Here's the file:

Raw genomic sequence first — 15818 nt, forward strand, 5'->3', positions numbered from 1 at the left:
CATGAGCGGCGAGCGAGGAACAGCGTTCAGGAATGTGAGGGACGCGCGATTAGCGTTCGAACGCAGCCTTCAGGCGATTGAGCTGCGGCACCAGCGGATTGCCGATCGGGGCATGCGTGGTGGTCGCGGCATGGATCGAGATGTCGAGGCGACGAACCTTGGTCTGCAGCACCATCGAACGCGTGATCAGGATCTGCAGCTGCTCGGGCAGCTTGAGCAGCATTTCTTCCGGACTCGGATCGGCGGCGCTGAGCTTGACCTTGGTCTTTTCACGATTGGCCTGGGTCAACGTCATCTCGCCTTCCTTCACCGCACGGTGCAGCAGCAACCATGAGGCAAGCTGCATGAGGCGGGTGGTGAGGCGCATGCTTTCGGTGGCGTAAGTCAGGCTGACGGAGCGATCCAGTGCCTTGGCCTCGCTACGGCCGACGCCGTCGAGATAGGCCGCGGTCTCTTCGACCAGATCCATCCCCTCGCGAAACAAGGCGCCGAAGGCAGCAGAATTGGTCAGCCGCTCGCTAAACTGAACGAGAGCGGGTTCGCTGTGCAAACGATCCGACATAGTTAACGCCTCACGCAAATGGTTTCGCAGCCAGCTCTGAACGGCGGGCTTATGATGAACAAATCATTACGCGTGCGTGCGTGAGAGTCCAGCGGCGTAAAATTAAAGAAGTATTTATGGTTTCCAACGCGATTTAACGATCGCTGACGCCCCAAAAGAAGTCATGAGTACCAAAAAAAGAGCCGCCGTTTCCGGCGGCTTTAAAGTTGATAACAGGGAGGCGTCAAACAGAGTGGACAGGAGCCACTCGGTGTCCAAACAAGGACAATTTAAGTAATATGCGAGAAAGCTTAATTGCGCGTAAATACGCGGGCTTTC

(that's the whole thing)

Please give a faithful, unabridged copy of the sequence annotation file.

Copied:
Raw genomic sequence first — 15818 nt, forward strand, 5'->3', positions numbered from 1 at the left:
CATGAGCGGCGAGCGAGGAACAGCGTTCAGGAATGTGAGGGACGCGCGATTAGCGTTCGAACGCAGCCTTCAGGCGATTGAGCTGCGGCACCAGCGGATTGCCGATCGGGGCATGCGTGGTGGTCGCGGCATGGATCGAGATGTCGAGGCGACGAACCTTGGTCTGCAGCACCATCGAACGCGTGATCAGGATCTGCAGCTGCTCGGGCAGCTTGAGCAGCATTTCTTCCGGACTCGGATCGGCGGCGCTGAGCTTGACCTTGGTCTTTTCACGATTGGCCTGGGTCAACGTCATCTCGCCTTCCTTCACCGCACGGTGCAGCAGCAACCATGAGGCAAGCTGCATGAGGCGGGTGGTGAGGCGCATGCTTTCGGTGGCGTAAGTCAGGCTGACGGAGCGATCCAGTGCCTTGGCCTCGCTACGGCCGACGCCGTCGAGATAGGCCGCGGTCTCTTCGACCAGATCCATCCCCTCGCGAAACAAGGCGCCGAAGGCAGCAGAATTGGTCAGCCGCTCGCTAAACTGAACGAGAGCGGGTTCGCTGTGCAAACGATCCGACATAGTTAACGCCTCACGCAAATGGTTTCGCAGCCAGCTCTGAACGGCGGGCTTATGATGAACAAATCATTACGCGTGCGTGCGTGAGAGTCCAGCGGCGTAAAATTAAAGAAGTATTTATGGTTTCCAACGCGATTTAACGATCGCTGACGCCCCAAAAGAAGTCATGAGTACCAAAAAAAGAGCCGCCGTTTCCGGCGGCTTTAAAGTTGATAACAGGGAGGCGTCAAACAGAGTGGACAGGAGCCACTCGGTGTCCAAACAAGGACAATTTAAGTAATATGCGAGAAAGCTTAATTGCGCGTAAATACGCGGGCTTTC